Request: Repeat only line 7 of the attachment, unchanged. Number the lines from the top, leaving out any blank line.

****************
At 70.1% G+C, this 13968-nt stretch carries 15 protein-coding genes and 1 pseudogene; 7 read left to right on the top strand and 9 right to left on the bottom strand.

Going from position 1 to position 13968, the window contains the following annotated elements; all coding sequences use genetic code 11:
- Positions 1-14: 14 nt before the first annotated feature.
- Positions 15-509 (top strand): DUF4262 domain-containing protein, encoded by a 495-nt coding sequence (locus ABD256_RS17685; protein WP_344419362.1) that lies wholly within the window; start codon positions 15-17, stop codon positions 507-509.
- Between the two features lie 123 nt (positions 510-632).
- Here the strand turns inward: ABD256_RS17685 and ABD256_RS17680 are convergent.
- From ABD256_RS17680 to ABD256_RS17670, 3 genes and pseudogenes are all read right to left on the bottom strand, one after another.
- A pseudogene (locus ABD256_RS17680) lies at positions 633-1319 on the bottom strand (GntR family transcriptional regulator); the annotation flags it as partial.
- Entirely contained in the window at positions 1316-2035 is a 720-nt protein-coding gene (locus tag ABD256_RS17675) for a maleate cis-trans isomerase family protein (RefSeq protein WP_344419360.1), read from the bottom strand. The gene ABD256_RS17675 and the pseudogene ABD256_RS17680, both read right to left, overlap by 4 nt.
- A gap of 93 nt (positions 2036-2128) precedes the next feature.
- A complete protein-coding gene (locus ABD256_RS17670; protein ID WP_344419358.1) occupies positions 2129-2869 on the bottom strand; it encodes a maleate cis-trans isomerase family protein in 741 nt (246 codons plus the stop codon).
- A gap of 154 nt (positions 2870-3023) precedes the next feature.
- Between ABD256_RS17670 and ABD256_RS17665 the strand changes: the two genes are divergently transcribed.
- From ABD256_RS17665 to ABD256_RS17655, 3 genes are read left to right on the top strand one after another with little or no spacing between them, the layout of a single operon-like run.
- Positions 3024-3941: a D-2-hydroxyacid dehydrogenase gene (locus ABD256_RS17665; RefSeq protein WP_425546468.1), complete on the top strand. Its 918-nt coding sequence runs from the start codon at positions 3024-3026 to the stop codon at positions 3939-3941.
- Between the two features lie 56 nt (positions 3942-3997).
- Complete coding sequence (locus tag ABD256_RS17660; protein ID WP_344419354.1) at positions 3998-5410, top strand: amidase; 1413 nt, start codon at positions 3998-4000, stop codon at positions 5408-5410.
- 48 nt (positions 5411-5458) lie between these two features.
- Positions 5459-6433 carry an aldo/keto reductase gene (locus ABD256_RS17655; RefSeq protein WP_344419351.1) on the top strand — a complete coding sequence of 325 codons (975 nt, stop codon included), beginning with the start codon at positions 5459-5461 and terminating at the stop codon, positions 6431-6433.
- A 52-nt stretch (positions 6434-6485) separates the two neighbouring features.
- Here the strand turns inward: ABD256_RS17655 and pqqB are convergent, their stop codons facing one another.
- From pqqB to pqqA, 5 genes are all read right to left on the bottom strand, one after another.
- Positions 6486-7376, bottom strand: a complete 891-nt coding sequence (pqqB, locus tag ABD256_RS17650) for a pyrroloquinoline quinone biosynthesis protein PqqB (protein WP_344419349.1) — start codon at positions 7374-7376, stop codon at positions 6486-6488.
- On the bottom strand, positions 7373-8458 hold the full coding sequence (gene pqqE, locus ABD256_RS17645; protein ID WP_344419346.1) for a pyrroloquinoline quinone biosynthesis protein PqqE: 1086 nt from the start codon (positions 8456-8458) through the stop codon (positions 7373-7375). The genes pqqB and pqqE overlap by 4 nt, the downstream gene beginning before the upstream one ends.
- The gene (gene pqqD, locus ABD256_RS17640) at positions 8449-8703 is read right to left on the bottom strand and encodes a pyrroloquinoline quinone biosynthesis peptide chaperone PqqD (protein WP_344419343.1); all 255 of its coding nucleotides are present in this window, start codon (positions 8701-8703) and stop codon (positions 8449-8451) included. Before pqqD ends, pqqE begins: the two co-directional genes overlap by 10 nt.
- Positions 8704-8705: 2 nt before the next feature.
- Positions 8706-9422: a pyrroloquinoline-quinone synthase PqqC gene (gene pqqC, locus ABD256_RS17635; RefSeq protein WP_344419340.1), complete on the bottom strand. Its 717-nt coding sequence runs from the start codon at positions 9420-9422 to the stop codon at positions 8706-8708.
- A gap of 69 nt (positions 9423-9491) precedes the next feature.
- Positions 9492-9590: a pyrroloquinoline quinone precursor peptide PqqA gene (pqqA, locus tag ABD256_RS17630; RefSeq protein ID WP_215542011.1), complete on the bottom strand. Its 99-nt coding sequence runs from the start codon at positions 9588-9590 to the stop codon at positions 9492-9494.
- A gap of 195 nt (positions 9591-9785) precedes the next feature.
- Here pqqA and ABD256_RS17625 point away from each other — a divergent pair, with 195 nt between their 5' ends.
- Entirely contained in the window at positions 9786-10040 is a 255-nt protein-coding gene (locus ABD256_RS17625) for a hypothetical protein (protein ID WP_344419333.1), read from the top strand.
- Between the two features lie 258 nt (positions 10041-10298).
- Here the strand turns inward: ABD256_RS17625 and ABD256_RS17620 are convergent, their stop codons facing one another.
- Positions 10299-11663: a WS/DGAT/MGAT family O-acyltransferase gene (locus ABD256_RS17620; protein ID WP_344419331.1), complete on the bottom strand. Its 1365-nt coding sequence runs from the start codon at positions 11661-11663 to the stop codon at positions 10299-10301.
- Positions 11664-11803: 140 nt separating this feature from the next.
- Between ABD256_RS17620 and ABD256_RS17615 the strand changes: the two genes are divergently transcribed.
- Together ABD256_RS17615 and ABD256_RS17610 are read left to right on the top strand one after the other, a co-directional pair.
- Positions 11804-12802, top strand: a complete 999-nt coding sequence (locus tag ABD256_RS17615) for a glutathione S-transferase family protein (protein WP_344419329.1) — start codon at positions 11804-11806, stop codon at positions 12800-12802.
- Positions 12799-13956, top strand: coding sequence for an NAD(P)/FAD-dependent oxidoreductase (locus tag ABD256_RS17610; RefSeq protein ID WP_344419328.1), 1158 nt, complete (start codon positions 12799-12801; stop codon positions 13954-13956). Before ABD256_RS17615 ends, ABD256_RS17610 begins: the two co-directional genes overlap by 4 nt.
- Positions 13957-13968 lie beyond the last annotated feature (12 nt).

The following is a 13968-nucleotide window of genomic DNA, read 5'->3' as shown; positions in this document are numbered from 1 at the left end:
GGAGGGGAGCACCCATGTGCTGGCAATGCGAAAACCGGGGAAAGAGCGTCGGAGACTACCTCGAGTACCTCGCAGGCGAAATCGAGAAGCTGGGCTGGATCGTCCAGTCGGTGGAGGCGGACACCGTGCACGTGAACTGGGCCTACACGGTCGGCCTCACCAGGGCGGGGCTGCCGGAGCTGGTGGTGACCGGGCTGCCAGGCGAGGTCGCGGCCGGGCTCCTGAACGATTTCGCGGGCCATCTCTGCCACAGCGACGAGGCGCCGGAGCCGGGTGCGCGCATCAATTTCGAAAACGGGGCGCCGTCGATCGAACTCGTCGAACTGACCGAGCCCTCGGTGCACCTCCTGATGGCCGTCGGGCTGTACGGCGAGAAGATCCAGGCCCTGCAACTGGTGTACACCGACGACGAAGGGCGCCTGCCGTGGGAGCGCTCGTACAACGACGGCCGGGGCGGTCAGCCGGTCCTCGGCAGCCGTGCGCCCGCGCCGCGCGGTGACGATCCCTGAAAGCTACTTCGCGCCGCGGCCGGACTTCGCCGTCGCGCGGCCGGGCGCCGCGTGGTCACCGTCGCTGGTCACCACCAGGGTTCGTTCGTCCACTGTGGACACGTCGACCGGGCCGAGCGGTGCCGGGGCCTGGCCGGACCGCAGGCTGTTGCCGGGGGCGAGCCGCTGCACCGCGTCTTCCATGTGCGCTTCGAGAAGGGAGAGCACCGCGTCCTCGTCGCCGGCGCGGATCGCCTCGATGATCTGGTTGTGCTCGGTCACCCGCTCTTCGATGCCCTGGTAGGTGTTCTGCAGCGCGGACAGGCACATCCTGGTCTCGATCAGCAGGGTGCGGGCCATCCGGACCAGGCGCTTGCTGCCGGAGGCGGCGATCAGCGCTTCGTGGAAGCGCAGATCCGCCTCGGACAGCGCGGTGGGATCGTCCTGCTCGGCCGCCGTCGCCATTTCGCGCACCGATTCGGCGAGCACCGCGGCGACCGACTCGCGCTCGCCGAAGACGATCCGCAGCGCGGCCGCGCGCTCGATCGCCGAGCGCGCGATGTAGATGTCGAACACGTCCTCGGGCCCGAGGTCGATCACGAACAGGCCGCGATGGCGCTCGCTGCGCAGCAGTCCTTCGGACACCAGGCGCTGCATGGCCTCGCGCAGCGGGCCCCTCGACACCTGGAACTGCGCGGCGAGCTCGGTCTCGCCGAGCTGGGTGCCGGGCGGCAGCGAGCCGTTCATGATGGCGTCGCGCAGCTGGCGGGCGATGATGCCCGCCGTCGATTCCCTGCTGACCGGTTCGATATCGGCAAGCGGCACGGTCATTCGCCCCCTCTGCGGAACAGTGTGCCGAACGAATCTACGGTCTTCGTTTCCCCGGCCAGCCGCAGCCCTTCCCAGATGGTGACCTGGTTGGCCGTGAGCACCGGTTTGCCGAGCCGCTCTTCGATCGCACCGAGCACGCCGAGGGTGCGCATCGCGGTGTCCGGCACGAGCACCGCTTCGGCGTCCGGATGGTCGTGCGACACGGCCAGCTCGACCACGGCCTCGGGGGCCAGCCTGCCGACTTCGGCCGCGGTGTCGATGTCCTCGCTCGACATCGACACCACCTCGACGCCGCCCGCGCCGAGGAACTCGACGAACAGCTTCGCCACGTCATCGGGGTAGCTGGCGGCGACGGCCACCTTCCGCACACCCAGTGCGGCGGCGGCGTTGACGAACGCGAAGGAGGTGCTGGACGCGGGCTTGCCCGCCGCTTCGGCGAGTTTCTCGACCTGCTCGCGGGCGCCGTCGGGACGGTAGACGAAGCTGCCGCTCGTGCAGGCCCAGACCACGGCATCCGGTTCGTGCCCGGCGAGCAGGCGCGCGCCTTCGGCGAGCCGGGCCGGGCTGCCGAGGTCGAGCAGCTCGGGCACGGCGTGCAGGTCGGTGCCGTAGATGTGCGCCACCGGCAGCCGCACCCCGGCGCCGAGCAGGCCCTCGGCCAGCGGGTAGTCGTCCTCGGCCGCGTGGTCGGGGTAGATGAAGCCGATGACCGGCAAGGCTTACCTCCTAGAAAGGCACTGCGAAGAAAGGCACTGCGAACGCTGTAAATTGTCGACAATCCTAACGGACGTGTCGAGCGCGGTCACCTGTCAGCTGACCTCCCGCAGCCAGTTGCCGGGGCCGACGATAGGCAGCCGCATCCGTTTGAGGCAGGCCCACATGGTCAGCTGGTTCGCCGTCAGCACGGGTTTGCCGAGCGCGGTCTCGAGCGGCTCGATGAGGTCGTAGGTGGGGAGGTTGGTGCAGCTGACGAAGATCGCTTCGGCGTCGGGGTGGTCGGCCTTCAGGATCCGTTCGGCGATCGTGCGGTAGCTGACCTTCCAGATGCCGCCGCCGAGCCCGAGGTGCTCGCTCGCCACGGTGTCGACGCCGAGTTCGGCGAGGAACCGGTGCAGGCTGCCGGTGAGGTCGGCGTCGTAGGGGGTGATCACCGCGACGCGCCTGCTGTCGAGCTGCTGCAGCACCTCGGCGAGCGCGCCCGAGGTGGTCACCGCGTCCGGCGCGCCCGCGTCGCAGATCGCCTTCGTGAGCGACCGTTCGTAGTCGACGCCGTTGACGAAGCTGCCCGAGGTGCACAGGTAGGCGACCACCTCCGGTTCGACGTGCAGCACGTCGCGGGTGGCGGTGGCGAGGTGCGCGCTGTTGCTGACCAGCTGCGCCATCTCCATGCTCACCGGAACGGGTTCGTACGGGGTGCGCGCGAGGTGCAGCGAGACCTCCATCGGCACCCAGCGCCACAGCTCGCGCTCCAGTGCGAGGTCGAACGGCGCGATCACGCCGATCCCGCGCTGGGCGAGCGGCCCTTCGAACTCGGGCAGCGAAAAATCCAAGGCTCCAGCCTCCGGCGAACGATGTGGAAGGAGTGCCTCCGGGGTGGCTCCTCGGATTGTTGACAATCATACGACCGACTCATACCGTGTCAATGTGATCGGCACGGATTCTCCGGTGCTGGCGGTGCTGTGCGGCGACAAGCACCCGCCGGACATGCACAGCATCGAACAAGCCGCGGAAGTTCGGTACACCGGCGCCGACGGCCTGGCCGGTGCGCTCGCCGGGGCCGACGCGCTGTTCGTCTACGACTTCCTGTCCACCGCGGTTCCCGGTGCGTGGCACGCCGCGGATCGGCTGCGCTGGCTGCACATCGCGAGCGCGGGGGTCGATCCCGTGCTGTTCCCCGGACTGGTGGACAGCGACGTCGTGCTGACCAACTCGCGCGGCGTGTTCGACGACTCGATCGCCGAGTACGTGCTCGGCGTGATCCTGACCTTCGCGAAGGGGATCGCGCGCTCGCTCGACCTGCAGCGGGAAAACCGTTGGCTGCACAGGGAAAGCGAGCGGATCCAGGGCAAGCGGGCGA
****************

- From ABD256_RS17680 to ABD256_RS17670, 3 genes and pseudogenes are all read right to left on the bottom strand, one after another.